The Summoning: Darkest Powers, Book 1
Based on 2 reviews
Based on 28 reviews
Common Sense is a nonprofit organization. Your purchase helps us remain independent and ad-free.
Did we miss something on diversity?
Research shows a connection between kids' healthy self-esteem and positive portrayals in media. That's why we've added a new "Diverse Representations" section to our reviews that will be rolling out on an ongoing basis. You can help us help kids by suggesting a diversity update.
Suggest an Update
A Lot or a Little?
The parents' guide to what's in this book.
What Parents Need to Know
Parents need to know that there are some gruesome visions of ghosts who died violently, and a girl getting her period is a plot point.
Loved the book
Report this review
Report this review
What's the Story?
When Chloe begins seeing gruesome ghosts and flips out in school, she is placed in a group home for disturbed teens. There she begins to realize that all of the kids in the home have supernatural abilities, and that sometimes they are taken away from the home and not seen again. As she begins to understand her new talent, she also discovers that the building itself has a dark past linked to those with supernatural abilities -- and that she may not be safe there.
Is It Any Good?
Author Kelley Armstrong takes her time to get this story moving. This is no slam-bang action-adventure, though it does get pretty exciting in the last quarter. Before that, the author gradually builds up Chloe's (and the readers) understanding of what is happening to her and around her, though the reader will get there long before Chloe does. By the end, though, Chloe and her friends have just barely begun on their journey to understand themselves and their world, which is quite different than what they have been brought up to believe. The cover picture, showing a hot girl in a low-cut dress holding a ruby pendant, may convince some boys that this book is not for them. That would be a shame -- with a touch of gruesome and edgy violence, and that last action-packed quarter of the book, along with ghosts, werewolves, and magic, boys will find just as much to like here as girls. Those who persevere through the rather slow start will find that this has more in common with Maximum Ride: The Angel Experiment (if that were written well and had fewer plot holes) than it does with Gossip Girls: a group of kids with special powers trying to escape from scientists who want to experiment on them. A fun start to what should be an exciting new series.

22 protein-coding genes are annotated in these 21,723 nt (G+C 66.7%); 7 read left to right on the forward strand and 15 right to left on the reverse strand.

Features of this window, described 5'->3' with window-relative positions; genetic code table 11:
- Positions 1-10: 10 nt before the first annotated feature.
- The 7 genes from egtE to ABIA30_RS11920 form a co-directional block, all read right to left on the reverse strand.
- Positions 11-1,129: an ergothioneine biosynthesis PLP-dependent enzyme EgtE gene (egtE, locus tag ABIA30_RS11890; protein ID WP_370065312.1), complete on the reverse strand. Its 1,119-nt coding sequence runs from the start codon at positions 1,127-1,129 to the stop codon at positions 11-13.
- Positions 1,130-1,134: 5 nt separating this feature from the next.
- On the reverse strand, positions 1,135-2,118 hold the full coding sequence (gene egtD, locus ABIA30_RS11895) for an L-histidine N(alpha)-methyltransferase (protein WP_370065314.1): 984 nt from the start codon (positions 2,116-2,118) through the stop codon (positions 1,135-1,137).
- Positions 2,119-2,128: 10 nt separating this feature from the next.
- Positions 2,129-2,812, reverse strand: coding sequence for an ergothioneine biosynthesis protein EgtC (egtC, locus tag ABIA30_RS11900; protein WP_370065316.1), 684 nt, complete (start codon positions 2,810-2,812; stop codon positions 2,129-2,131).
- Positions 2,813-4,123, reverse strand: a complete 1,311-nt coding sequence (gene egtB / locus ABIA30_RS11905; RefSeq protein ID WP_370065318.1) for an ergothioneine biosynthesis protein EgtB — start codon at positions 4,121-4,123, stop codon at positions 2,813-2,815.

Talk to Your Kids About ...
Families can talk about mental illness and the supernatural. Is it possible that people we think are ill are actually in touch with things we can't see or hear?
If you had special abilities, would people think there was something wrong with you?
Does that happen to kids whose abilities aren't supernatural? Do you know kids who are treated as if there's something wrong with them just because they have an unusual talent? How do you treat them?
- Author: Kelley Armstrong
- Genre: Fantasy
- Book type: Fiction
- Publisher: HarperCollins Children's Books
- Publication date: July 1, 2008
- Number of pages: 400
- Last updated: June 22, 2015
Our Editors Recommend
Ghosts I Have Been
Peck combines shivery horror with slapstick humor.
The Sledding Hill
Ghost boy tells the story of a book-banning.
Great idea, weak execution for upper elementary.
Ghost story offers little you haven't seen before.
The Graveyard Book
Tale of boy raised by ghosts is both creepy and warmhearted.
Sequel to The Neddiad offers more goofy humor.
For kids who love thrills
Common Sense Media's unbiased ratings are created by expert reviewers and aren't influenced by the product's creators or by any of our funders, affiliates, or partners.See how we rate